- Restaurant tech start-up Agot AI has closed a $10 million seed funding round with Continental Grain, the Kitchen Fund and Grit Ventures as investors.
- The start-up installs overhead cameras in restaurant kitchens and uses computer vision to scrutinize if workers are preparing orders correctly.
- The drive-thru ordering boom during the Covid pandemic has made order accuracy more difficult for fast-food restaurants.
Restaurant tech start-up Agot AI has closed a $10 million funding round that will help the company work toward its mission of improving fast-food order accuracy.
The start-up installs overhead cameras in restaurant kitchens and uses computer vision — similar to that used in autonomous vehicles — to scrutinize if workers are preparing orders correctly. The technology is supposed to improve labor efficiency and decrease customer wait times.
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Agricultural investment firm Continental Grain, which recently bought poultry giant Sanderson Farms with Cargill, led the start-up's seed funding round. The Kitchen Fund – which has investments in Sweetgreen, Cava and Gregorys Coffee – and Grit Ventures also participated.
Agot raised just $50,000 during its previous funding round in May of 2020, according to Pitchbook.
"We are thrilled to support the Agot team in bringing their computer vision solution to market, increasing labor efficiency, improving off-premise operations, and providing real-time analytics to sophisticated QSR operators," Continental Grain said in a statement to CNBC.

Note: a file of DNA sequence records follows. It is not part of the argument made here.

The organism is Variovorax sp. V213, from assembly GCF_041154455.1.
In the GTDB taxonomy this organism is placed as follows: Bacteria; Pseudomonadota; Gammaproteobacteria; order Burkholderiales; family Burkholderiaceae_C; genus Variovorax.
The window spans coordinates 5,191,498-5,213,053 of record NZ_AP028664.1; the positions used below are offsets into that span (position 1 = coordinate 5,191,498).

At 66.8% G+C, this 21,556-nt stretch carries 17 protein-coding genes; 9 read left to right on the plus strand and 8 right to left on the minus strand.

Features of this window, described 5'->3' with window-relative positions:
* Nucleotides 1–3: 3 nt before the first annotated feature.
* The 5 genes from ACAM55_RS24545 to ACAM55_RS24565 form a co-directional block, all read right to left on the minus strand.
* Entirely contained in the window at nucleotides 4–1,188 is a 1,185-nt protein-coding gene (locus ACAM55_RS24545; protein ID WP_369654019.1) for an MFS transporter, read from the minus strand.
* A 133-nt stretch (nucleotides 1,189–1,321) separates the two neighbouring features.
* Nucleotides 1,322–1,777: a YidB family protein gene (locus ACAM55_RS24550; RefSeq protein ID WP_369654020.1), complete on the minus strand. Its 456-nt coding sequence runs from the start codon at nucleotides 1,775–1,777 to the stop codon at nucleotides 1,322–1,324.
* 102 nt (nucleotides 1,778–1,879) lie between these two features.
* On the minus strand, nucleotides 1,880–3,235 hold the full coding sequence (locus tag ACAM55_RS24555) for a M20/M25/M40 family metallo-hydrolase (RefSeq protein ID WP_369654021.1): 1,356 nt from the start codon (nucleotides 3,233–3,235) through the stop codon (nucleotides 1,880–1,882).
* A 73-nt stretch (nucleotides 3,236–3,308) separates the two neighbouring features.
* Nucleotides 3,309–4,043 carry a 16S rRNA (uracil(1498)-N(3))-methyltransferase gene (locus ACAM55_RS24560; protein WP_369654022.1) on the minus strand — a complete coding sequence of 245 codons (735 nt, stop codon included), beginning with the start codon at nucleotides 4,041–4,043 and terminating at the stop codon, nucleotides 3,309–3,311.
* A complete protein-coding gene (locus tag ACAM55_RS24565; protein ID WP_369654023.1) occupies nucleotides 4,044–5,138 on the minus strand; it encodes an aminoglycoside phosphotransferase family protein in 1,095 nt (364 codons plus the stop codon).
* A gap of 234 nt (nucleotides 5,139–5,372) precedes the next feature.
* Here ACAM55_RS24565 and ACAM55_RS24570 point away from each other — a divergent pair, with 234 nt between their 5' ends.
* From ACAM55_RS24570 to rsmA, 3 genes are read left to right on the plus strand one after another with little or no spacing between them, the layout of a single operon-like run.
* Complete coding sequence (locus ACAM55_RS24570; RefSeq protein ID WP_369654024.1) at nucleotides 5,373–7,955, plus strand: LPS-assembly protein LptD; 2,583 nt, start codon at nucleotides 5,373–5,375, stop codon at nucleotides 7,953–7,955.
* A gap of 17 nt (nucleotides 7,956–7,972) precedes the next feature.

Order accuracy can have a strong impact on consumers' willingness to return to a restaurant and overall experience. The American Customer Satisfaction Index's annual consumer survey found that fast-food restaurants' orders were accurate 84% of the time in 2021, down from the prior year's score.
Agot co-founder and CEO Evan DeSantola said the technology can spot over 85% of order errors and call attention to those problems before workers serve the food to customers.
"We see that across the [quick-service restaurant] industry order accuracy is becoming an increasingly large problem as a result of the shift to drive-thru," DeSantola said. "What was once a smaller pain point, when the accuracy rates haven't gotten much better, is now a much larger pain point."
Drive-thru orders were growing before the pandemic, but the health crisis led many consumers to switch to that ordering method because of shuttered dining rooms, convenience and safety concerns. In December, drive-thru transactions rose 22% compared with a year ago, according to the NPD Group. SeeLevel HX's annual drive-thru study found that average times across 10 fast-food chains slowed down by nearly half a minute last year.
DeSantola and his co-founder Alex Litzenberger, who serves as the company's chief technology officer, met while computer science students at Carnegie Mellon University. They started the company 2½ years ago after experiencing long wait times and wrong orders themselves. The founders' alma mater also participated in the seed round.
"What was very clear to us about Agot is that it is not a point solution," said Greg Golkin, managing partner of the Kitchen Fund. "It is a platform that is being built, and order accuracy is just the first application. Computer vision is not going to stop there."
Golkin also said that Agot was the furthest ahead of other start-ups who are exploring similar computer vision solutions within restaurant tech. According to its founders, Agot has received multiple acquisition offers that it has refused.
DeSantola said Agot's typical customer has at least 2,000 restaurant locations. However, he declined to share the names of current restaurant clients, citing strict nondisclosure agreements.
Agot plans to use the money from the latest funding round to grow its product and engineering teams and to expand its reach, both for existing clients and adding new chains to its roster.